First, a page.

Several Republican members of the West Virginia House of Delegates are raising a red flag over “red flag” laws.
The debate started nationally following the mass shootings in El Paso and Dayton when President Trump got behind the idea.
“We must make sure that those judged to pose a grave risk to public safety do not have access to firearms and that if they do, those firearms can be taken through rapid due process,” Trump said Monday morning. “That is why I have called for red flag laws, also known as extreme risk protection orders.”
The idea has gotten serious discussion at the annual summit of the National Conference of States Legislatures going on now in Nashville. Wednesday, Democratic House of Delegates members Barbara Evans Fleischauer and John Doyle issued a joint release in support of such a law.
“We are used to the idea of a domestic violence protection order,” Fleischauer said. “Extreme risk protection orders would allow a similar protection when a judge finds that someone poses a risk of harm to themselves or others.”
Less than 24 hours later, a group of House Republicans went on record opposing the move. “Legislators calling for ‘red flag’ laws are preying upon the fear generated by the actions of madmen that would carry out their acts regardless of any laws this State would enact,” they said in their release.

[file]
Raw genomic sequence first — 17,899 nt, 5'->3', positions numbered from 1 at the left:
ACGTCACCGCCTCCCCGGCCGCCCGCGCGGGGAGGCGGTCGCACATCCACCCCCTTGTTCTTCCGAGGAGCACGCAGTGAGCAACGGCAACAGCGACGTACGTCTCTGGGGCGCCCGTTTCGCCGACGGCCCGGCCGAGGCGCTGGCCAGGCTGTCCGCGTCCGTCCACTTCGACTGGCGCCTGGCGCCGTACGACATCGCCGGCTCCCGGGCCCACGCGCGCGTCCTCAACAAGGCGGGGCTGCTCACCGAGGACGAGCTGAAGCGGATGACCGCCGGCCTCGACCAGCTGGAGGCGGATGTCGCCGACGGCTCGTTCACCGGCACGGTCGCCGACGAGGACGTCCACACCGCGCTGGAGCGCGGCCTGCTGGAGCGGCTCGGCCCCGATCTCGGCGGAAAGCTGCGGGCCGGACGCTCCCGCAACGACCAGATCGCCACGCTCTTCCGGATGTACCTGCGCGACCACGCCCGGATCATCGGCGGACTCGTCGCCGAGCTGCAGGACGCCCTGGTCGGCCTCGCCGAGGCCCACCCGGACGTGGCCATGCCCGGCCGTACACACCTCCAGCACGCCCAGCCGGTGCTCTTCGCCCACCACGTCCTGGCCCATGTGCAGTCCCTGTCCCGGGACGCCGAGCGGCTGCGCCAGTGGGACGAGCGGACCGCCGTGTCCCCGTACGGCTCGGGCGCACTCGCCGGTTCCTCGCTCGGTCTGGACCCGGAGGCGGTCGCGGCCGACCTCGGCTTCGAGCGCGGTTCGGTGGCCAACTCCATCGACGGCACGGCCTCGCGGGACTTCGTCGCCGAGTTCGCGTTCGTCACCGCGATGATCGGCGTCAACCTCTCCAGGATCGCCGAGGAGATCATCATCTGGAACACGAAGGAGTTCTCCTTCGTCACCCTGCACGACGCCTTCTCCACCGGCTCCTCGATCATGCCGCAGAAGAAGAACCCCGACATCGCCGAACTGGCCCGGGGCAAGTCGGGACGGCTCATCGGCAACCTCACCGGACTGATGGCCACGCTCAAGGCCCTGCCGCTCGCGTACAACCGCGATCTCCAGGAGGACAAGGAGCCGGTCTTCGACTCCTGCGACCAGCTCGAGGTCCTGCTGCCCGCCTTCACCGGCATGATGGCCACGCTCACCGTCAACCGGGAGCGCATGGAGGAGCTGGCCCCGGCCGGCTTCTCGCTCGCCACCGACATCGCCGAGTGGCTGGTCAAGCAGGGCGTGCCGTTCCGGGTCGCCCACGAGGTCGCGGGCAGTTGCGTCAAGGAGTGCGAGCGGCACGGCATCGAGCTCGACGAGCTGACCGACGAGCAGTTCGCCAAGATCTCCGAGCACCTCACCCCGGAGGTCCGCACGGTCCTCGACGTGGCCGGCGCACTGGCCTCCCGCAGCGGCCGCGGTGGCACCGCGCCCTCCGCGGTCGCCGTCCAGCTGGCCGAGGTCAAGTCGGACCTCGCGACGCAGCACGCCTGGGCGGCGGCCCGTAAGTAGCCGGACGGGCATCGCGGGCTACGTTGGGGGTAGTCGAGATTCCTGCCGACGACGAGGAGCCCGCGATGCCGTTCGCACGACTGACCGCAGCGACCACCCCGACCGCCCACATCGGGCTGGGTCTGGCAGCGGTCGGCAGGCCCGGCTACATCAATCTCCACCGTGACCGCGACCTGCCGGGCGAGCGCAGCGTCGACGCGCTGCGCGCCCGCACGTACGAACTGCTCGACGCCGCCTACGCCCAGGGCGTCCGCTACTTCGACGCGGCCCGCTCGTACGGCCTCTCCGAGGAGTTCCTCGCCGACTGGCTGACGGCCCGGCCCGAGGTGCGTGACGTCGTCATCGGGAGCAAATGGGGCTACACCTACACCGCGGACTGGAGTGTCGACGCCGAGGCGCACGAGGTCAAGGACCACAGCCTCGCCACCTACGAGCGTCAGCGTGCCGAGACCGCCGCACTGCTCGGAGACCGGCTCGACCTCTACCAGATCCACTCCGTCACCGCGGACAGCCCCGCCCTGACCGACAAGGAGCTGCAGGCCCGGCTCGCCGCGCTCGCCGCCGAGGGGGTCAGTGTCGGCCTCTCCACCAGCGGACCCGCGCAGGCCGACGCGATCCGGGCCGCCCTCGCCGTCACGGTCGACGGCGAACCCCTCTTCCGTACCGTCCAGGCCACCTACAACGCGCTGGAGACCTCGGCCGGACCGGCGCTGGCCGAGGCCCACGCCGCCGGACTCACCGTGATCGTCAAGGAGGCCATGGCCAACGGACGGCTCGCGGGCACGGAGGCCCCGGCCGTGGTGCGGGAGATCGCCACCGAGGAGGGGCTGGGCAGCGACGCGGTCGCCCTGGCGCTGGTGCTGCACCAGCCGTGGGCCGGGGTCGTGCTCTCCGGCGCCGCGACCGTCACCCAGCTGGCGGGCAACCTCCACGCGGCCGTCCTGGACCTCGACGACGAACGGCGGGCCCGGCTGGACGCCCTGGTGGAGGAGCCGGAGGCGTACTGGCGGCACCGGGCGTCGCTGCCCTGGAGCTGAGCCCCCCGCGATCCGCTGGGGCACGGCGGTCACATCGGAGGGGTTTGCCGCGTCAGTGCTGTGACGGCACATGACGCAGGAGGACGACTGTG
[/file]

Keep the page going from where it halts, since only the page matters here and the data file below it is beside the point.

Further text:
“The recognition and protection of the most basic natural right—the right of self-defense—is enshrined in the Second Amendment of the United States Constitution and in Article III, Section 22 of the Constitution of West Virginia,” said the 27 House Republicans who put their names on the release.
However, John Taylor, a constitutional law professor at WVU, said on Talkline Thursday that based on his research, red flag laws do not violate the right to keep and bear arms, and he found no instance where such laws have been overturned by the courts.
The Legislature won’t be in regular session until January 2020 and it’s unknown whether a “red flag” bill would even be introduced, but history suggests any such legislation would be a longshot.
West Virginia is a strong pro-gun state. Law-abiding adults can carry a gun openly and are not required to have a license to carry a concealed weapon. Earlier this year the Legislature did reject a bill that would have allowed individuals to carry guns on college campuses, but that was a rare legislative exception.
The statehouse observers I talked with wouldn’t give “red flag” much of a chance. One Republican leader, who did not sign on to the release, said while such a law sounds reasonable, the GOP majorities in both chambers would be unlikely to support it.
Another told me that since Fleischauer and Doyle are among the most liberal members of the legislature, conservative Republicans would automatically have an opposite position.
West Virginia is a Trump state. Morning Consult’s tracking poll has his approval rating at 57 percent here. But when it comes to guns, it’s doubtful even Trump could get a ‘red flag’ law passed in West Virginia.